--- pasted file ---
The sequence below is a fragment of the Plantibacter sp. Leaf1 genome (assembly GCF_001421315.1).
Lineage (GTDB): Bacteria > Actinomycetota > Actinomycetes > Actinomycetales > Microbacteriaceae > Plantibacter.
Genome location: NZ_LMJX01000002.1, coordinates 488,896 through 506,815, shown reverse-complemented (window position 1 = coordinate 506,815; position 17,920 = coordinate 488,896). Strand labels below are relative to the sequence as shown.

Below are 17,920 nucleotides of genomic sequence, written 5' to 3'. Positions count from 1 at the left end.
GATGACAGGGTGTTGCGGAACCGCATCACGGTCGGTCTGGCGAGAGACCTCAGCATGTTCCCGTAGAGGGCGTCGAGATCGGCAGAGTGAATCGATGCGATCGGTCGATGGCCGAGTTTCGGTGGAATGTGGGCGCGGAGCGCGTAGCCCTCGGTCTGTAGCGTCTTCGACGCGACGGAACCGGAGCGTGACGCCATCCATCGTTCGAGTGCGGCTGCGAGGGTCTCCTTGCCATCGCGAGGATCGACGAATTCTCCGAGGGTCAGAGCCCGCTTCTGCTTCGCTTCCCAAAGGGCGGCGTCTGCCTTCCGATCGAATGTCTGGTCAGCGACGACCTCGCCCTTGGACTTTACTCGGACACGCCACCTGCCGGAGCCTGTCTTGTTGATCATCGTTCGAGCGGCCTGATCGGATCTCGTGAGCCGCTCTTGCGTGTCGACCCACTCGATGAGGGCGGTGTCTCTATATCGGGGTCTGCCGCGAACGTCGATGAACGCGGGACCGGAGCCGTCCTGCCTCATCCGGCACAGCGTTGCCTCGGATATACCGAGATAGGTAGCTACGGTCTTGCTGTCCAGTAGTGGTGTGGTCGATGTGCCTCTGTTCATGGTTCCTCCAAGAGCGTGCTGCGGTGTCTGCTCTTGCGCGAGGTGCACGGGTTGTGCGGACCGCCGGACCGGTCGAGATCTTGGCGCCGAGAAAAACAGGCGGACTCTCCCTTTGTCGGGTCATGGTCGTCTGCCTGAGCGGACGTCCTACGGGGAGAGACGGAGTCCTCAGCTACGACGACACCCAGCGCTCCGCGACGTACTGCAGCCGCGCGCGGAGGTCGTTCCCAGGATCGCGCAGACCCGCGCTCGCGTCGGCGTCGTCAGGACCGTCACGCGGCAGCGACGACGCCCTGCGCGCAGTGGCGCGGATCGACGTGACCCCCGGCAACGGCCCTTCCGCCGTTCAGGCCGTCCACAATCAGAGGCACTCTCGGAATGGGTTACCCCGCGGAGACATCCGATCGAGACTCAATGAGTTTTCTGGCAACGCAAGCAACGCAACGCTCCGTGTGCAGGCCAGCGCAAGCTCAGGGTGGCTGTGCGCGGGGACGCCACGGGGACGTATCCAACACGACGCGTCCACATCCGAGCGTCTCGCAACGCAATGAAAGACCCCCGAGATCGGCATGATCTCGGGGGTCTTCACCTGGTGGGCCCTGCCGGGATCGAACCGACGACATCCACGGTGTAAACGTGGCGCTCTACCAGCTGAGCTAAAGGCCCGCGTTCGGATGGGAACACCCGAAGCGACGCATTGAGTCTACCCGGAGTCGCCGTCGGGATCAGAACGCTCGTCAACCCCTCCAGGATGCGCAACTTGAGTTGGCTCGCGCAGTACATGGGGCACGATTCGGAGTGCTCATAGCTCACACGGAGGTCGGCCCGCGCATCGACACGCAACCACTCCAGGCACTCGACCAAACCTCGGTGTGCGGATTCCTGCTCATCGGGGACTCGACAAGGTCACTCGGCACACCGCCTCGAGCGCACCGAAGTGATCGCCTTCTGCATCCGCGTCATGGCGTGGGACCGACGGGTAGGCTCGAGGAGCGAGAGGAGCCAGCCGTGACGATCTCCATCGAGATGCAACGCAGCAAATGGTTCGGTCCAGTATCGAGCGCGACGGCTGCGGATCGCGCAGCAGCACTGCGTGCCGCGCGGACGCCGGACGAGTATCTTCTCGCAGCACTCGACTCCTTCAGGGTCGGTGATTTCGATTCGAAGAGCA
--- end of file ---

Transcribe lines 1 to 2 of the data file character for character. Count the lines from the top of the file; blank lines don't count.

The sequence below is a fragment of the Plantibacter sp. Leaf1 genome (assembly GCF_001421315.1).
Lineage (GTDB): Bacteria > Actinomycetota > Actinomycetes > Actinomycetales > Microbacteriaceae > Plantibacter.